His encounters mix humor, drama and pathos into a very pleasing stew. There is much to commend in this movie. Strapped is filled with many surprisingly intelligent conversations, as well as some great over-the-top laughs. The hustler allows moments of tenderness (usually cuddling) with his johns after sex. and their post-coital discussions are very realistic. There is a lot of hot sex in this film; none of it is clinically explicit but, if this movie was rated, it would certainly be NC-17. In-between the various episodes, the director exploits the building's claustrophobic corridors. Sconces and overhead lighting fixtures flicker and an EXIT sign goes black. Tracking shots down these hallways invoke the dreamlike atmosphere of Stanley Kubrick's The Shining and one of the characters even references the spooky hotel in the late director's 1980 opus. We are not sure, at first, if the filmmaker is setting up a weird David Lynch film or a Twilight Zone episode, but the results (especially a Creole band performing music in an open doorway) are, at the very least, quite surreal. Graham is a director in command of his craft and Strapped is one of the best photographed American queer indie films this reviewer has seen in some time.

People are usually cautious about letting people see who they really are and so they erect walls to keep others out. The hustler has no problem with the mechanics of sex but he is terrified of letting his guard down and embracing intimacy. Unable to accept who he is, he adopts all these different personas to help him run from the truth. While navigating the labyrinth, he learns something from each tryst When he tells Sam that he never loved a man, Sam finishes the sentence and says "yet!" In many ways our hero is still a boy emotionally, and this may be why this attire (a red, hooded pullover overlapping a dark jacket with stripes sewn on the sleeves) makes him look, at times, like a boy scout. He reconciles "being a man" with being homosexual as he meets many different facets of gayness. There are the young party animals, the closeted homophobe and the elder spokesman imparting his wisdom. In the end, his final transformation comes when he stops transforming.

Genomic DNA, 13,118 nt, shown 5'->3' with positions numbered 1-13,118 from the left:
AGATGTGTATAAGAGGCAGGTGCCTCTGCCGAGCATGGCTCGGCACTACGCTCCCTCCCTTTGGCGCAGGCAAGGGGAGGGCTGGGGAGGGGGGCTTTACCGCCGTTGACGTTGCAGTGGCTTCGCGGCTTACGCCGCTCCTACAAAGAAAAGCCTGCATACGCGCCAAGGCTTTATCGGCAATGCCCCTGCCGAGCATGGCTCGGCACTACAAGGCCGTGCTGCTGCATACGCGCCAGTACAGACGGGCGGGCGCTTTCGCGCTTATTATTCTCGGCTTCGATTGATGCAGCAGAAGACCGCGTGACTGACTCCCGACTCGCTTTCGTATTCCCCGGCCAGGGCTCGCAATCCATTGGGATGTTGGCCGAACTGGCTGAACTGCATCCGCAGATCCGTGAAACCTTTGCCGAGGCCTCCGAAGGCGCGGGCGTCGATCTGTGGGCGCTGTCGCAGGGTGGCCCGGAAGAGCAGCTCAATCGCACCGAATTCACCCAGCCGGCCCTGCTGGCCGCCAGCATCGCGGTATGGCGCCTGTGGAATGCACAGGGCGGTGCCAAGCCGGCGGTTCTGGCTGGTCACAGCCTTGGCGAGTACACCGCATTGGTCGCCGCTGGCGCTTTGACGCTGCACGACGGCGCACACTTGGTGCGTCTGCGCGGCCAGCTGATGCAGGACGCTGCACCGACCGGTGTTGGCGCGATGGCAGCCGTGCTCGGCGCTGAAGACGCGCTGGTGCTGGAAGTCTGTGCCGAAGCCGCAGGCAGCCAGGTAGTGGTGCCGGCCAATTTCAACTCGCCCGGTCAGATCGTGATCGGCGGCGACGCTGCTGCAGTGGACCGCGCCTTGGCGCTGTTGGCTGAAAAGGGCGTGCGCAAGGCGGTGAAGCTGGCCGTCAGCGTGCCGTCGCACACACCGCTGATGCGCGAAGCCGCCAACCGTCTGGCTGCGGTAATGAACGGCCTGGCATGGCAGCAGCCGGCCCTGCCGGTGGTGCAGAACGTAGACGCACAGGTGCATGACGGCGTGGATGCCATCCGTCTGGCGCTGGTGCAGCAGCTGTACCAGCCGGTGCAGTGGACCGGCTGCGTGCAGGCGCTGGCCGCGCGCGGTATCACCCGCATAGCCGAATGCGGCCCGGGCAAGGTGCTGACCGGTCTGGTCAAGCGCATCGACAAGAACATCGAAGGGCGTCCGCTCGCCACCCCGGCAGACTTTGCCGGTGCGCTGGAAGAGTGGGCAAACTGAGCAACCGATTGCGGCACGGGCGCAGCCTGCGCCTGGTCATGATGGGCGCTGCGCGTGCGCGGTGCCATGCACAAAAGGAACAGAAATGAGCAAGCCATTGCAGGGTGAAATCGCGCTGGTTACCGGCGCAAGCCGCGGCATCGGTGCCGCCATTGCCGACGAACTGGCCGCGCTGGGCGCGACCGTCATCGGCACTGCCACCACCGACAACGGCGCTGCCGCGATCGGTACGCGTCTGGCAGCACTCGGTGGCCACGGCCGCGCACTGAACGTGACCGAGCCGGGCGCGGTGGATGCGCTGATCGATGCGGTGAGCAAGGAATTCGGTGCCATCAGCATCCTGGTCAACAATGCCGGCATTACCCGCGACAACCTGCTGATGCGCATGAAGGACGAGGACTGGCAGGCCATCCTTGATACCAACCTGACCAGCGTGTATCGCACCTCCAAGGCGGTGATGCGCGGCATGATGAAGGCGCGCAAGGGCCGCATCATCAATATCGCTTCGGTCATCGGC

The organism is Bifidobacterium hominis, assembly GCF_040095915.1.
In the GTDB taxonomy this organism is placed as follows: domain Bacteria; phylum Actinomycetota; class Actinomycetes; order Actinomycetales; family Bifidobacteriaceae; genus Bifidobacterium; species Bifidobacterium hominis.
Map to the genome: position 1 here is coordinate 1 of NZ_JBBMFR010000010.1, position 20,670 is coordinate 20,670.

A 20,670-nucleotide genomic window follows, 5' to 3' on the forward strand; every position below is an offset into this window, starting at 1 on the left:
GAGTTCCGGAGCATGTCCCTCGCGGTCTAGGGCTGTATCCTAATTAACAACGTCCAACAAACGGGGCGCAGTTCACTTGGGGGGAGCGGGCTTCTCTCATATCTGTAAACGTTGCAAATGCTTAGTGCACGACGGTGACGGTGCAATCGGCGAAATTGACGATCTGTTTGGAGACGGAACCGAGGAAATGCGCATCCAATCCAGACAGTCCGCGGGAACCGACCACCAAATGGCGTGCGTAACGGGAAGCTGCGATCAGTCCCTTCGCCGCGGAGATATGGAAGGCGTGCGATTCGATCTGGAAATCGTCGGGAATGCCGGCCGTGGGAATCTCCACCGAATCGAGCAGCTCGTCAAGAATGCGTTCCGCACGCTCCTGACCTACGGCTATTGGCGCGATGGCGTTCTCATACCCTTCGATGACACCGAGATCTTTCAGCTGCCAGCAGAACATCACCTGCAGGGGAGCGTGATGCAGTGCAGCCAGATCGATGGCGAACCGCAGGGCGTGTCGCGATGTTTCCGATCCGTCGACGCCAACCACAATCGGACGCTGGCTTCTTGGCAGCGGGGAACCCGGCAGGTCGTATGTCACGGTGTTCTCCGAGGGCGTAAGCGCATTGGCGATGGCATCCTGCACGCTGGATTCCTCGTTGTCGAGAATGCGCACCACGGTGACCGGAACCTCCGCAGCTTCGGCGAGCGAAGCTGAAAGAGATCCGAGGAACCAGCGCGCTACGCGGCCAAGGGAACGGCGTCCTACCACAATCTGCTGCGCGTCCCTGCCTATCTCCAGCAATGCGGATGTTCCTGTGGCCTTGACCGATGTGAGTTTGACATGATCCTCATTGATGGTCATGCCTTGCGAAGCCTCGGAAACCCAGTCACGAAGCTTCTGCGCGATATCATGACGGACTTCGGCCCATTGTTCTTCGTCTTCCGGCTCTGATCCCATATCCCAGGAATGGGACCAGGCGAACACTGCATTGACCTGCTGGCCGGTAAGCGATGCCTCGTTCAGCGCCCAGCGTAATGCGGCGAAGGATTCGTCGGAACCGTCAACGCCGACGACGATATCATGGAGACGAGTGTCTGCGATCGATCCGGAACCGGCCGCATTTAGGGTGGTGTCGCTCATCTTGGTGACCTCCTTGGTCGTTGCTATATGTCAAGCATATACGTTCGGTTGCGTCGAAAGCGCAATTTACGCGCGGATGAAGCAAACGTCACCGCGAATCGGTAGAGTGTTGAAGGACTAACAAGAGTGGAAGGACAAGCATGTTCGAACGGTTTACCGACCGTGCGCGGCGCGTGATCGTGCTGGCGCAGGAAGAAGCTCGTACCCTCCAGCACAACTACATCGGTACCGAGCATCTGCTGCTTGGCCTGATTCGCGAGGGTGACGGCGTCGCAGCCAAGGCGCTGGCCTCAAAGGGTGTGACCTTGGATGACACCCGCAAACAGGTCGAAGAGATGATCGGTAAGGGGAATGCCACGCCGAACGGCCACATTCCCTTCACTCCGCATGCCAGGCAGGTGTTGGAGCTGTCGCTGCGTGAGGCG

A few beautiful moments bear mentioning. I loved it when the hustler tells Sam that older men "fuck the best" because "they care." He hugs Sam as if he were a babe in his arms and then, before he leaves, stops and smiles as he looks at a small framed picture of Sam as a hunky, younger bear wearing a tank top and holding a guitar. On a more comical note, the close-ups of his face while he is being fellated, and then rimmed,by a john who insists that he is "straight," are laugh out loud funny.

The acting by all is terrific. Bonenfant, as the hustler, looks a bit like a cross between Keanu Reeves in My Own Private Idaho (another film that is referenced) and Joseph Gordon Levitt. He's young and he's cute and he is bubbling with charisma. His role is an acting tour-de-force as he gets to play someone who is constantly pretending to be someone else (and we are often aware of his fakery) until he finds and embraces his true self. They say that screen acting is all in the eyes, and he has both the eyes and the facial expressions of a natural thespian. The supporting cast is also uniformly good with too many performances to single out, though Paul Gerrior is especially good as the aging activist and Nick Frangione is transcendent as a lonely trick, first encountered at Leon's party, who wants to connect emotionally with the hustler rather than just have mechanical sex with him. Look for Raphael Barker from John Cameron Mitchell's Shortbus as another member of Leon's entourage.

Strapped is a great film about sex and emotion and the masks we wear. Graham's script is smart, sharp and sexy. He is a filmmaker to watch and I look forward to his next effort.


Raphael Barker also appears in: